Anyway we met this morning (Jon, Stephanie, Mark, Brett and I) at 4:30 to carpool over to Simi Valley. I’m not sure that any of us had been to Simi before; it’s about 75 miles east and a little south from SB. Inland, so hotter than SB, but the weather people were predicting a high in the mid 70s (which didn’t sound bad).

We arrived. And found a locked gate where we thought we should find our parking area. Someone else drew up behind us (so we weren’t the only ones to be confused). But Brett found the right email and we set off again to another entrance, which was crowded with people (well, crowded by the standards of 6am).

It was pitch black and chilly. I decided against a long sleeve shirt over my singlet (they are too hard to take off mid-race), and opted instead for a pair of long socks with the toes cut off which I drew up over my arms. Then I turned on my watch, which told me LOW BATTERY and then turned itself off. Great. No watch. I was already annoyed at my watch because a couple of days earlier I found the HR monitor wasn’t working. So I replaced the battery (my generic fix for that problem), but the HR monitor still didn’t work and I was flummoxed. So I’d already given up on the HR monitor, and now I had to give up on the whole thing.

I don’t think I’ve ever raced an ultra without an HR monitor. It tells me when I try too hard and prevents me from going too fast at the start. And it’s been ages since I did anything without a GPS watch to tell me how far I’ve gone, how long I’ve been running and how far to the finish. But with tired legs I probably wouldn’t be able to try too hard (so I wouldn’t need to look at a HR), and it would be good for me to run by feel again.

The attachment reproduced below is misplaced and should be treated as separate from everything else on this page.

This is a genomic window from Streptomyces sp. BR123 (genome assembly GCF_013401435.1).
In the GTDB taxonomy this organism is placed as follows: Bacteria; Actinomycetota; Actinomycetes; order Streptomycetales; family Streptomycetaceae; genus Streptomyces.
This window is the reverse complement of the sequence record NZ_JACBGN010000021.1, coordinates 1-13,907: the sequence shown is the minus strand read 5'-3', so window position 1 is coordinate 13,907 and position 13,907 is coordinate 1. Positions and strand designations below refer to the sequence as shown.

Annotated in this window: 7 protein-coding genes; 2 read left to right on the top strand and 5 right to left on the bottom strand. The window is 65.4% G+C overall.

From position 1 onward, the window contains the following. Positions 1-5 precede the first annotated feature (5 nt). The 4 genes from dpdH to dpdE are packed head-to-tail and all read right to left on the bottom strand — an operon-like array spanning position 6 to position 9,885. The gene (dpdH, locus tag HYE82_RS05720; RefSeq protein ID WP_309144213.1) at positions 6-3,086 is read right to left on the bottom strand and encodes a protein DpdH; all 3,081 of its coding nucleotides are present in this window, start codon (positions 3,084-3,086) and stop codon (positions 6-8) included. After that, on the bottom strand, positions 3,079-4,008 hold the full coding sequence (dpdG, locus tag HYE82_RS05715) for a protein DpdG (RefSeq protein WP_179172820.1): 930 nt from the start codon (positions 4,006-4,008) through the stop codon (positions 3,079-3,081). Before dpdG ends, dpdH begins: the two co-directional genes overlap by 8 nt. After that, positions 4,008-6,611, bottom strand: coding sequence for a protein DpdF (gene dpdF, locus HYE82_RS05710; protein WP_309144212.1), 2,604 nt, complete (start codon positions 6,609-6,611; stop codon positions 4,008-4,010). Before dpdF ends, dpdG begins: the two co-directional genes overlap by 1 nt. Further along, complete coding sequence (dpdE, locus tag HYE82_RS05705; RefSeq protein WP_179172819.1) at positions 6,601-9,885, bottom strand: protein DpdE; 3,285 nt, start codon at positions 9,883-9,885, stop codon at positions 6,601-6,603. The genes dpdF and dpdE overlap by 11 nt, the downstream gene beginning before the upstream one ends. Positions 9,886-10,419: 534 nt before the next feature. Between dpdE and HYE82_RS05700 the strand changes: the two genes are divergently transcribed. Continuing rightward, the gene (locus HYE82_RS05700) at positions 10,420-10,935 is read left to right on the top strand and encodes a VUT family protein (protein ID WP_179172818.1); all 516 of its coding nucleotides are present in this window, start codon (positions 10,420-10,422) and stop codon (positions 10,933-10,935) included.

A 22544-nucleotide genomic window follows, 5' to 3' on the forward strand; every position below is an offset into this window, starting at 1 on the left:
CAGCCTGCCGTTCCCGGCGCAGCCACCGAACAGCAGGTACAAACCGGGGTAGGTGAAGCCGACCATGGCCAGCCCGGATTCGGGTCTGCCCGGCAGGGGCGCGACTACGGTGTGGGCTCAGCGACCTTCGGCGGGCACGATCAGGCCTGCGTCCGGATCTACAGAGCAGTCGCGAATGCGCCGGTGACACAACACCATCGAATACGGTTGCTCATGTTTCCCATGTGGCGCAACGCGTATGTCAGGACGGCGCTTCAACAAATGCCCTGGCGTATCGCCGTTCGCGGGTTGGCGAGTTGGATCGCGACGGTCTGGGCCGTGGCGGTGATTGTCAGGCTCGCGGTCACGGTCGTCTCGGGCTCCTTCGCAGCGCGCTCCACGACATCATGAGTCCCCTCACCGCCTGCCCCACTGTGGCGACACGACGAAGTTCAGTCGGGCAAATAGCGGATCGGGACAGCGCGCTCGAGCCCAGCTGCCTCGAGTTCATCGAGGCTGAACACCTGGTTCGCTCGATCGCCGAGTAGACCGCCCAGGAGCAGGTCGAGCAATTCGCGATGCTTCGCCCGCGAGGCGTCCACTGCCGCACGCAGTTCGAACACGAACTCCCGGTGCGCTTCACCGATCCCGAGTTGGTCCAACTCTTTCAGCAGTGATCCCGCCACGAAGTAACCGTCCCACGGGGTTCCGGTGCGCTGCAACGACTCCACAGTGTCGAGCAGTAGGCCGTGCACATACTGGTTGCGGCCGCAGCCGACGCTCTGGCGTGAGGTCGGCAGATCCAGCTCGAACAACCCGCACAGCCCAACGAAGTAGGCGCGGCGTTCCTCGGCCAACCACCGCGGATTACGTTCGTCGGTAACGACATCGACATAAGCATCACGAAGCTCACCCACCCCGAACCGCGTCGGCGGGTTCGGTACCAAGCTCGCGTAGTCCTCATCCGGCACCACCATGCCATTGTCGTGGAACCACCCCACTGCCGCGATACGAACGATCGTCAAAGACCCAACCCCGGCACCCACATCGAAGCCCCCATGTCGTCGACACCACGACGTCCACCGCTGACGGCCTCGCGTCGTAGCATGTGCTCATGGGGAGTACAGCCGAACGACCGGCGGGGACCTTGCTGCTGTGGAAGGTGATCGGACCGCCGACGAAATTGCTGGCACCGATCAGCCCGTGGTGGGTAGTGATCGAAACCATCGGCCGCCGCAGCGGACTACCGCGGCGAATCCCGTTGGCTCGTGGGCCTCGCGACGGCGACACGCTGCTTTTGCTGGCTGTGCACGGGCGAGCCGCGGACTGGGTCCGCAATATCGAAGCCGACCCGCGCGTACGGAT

So the watch stayed in the car.

Everyone else was discussing how to hydrate. I was planning on my two liter camelbak and had no other option so I stayed silent. Mark had two water bottles with him but decided that “It’s only a 50K, one bottle will be fine.” So I think everyone else ran with a single ~1 pint waterbottle (about a quarter of what I had). One thing I wanted to train myself on was to drink frequently in hopes that would keep me from dehydrating.

We picked up our bibs (with embedded chips!) and still had almost an hour to kill before the race start.

Slowly it grew lighter. Slowly the moon set.